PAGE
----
ANDREWS KURTH DC PLAN:
DOUBLE IN 5 YEARS
Andrews Kurth is a storied Houston firm founded in 1902 that started as railroad focused but has long specialized in energy—oil, gas, electric, renewable, you name it. Of course, one thing leads to another, and it’s grown well beyond that. Now 400 attorneys with offices also in Austin, Dallas, the suburban Houston hi-tech corridor, DC, New York, London, and Beijing, it diversified over time partly by capturing lots of non-energy work for loyal energy clients.
New DC managing partner Shemin Proctor, at her desk this afternoon.
DC is typical. Here AK started in 1978 when energy crisis was in the air, and now it has 30 attorneys, half of them still involved in energy in some way, but many also involved in litigation and business transactions, antitrust, environmental, IP, and securities, among other practices. True, they do have niche practices in church law and art law (recovering works that have ended up the wrong hands) that don’t seem to relate to energy, but then maybe we have not delved deeply enough in our research and made the connection.
Shemin with the sand bucket and card she sent everyone on July 1.
30 days ago, Shemin Proctor became the office’s Managing Partner. The DC native has been with the firm 16 years. On the day she assumed the post, she sent a printed card, with a rainbow border, to all her colleagues:
“Today is the first day of my tenure…I am excited about the opportunity to lead the office and ask for your support. We each play a role in ensuring that the attorneys in the D.C. office provide premium legal services to clients and that the office has a positive and enjoyable environment. The office is our sandbox and we should play well with others while we’re in it. This pail and shovel toy is a gentle and fun reminder of our responsibilities.”
As we walked around the office, we saw the symbolic buckets still on many desks, although some have placed flowers or papers in them, and evidently even more practical-minded colleagues have already deployed them to kids’ use on the beach this summer. But Shemin's charming sentiment clearly still echoes through the office.
She went to Harvard and Harvard Law, and, in a quest to see more of the world, worked during at least part of all three law school summers at AK offices in either Houston or LA. After clerking for US Southern District of Texas judge Kenneth Hoyt, she returned to the AK office in DC. “I picked a firm that I hoped to make partner at, and stay with. This has turned out to be just as I planned. ” And: “The place is very entrepreneurial. I was able to define my legal career as I see fit. Sometimes you get a 4th, 5th or 6th year itch. When that happened to me, I was able to pursue outside interests. Then, when I was up for partner, I felt the law firm supported me on that. I can fashion my practice as I see fit.”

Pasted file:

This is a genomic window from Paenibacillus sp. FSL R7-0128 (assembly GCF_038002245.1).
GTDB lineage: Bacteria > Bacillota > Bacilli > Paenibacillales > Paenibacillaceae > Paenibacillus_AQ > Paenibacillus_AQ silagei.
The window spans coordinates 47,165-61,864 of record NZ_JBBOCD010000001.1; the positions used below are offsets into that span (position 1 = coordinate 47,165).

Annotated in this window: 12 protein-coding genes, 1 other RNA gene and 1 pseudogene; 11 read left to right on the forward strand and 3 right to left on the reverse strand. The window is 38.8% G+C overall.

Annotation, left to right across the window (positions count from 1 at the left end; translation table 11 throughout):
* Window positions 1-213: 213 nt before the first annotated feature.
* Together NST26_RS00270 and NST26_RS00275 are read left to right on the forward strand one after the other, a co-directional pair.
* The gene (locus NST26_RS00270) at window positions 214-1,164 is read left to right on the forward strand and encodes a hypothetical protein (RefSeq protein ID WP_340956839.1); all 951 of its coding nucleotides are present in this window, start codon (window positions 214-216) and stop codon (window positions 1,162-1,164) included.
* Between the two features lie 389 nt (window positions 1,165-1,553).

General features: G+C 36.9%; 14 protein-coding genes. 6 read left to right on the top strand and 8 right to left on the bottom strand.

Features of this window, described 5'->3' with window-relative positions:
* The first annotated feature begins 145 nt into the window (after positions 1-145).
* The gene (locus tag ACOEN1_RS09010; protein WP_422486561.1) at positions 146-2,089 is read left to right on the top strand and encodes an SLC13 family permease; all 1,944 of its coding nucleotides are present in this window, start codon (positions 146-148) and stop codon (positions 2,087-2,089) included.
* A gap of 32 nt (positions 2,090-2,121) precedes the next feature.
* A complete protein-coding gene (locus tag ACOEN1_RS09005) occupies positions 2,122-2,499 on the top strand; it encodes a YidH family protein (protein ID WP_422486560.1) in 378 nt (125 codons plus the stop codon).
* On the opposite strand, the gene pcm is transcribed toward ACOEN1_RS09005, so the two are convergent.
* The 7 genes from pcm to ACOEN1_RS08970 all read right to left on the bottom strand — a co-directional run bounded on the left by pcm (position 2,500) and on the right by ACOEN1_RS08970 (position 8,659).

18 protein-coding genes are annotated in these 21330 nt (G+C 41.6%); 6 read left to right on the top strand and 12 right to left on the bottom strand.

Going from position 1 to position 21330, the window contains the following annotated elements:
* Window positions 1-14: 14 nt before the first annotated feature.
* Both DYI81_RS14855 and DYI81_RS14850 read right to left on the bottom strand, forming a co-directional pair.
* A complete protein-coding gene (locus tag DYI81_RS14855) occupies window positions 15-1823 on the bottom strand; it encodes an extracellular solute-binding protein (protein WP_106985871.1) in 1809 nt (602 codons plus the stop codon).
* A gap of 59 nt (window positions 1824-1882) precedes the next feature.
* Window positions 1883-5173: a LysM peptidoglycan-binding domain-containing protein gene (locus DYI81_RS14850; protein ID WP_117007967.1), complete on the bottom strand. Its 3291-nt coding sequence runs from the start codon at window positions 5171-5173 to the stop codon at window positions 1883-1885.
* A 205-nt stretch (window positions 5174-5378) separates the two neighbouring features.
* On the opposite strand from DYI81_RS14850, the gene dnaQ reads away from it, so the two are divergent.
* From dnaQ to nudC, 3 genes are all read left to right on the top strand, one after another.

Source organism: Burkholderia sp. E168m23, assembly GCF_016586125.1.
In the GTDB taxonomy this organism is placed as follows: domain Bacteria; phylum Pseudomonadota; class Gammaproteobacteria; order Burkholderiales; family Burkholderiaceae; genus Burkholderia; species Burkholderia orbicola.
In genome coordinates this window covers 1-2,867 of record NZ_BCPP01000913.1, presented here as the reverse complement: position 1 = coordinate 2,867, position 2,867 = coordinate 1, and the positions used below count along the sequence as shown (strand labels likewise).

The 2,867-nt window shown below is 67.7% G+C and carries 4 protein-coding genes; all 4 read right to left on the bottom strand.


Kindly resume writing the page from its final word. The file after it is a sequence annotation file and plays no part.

That in turn has challenged her to find new practice areas to keep up the momentum of the office. Her five year plan is to double its size through picking up lawyers and practices that either add to existing groups or are complimentary in some way. She mentions the hypothetical of an international practice having to do with the same sorts of project finance, tax, and investment work they already do in Latin America or India, but simply in another geography.
She’s an energy lawyer herself—representing clients to FERC and the like. And she hopes in the course of her active office management she can keep practicing hard.
Practicing … oh, you meant practicing. Proctor broke down and pulled out a hidden putter, buried behind a curtain. It didn’t take much sleuthing to figure out it was there: After all, GOLF for Women was splashed across her coffee table, and nearby was a photo of Congressional Country Club and Proctor with a golf pro.
She’s been golfing at public courses for seven years, mainly on weekends, having taken it up when a partner “who was trying to convince me of the wonders of golf” brought a pro into the office to give lessons. She got hooked enough to play in the Pro-Am at the AT&T National over July 4, with Colombian Camilo Villegas in her foursome. Don’t be surprised if she talked to him about South American energy transactions.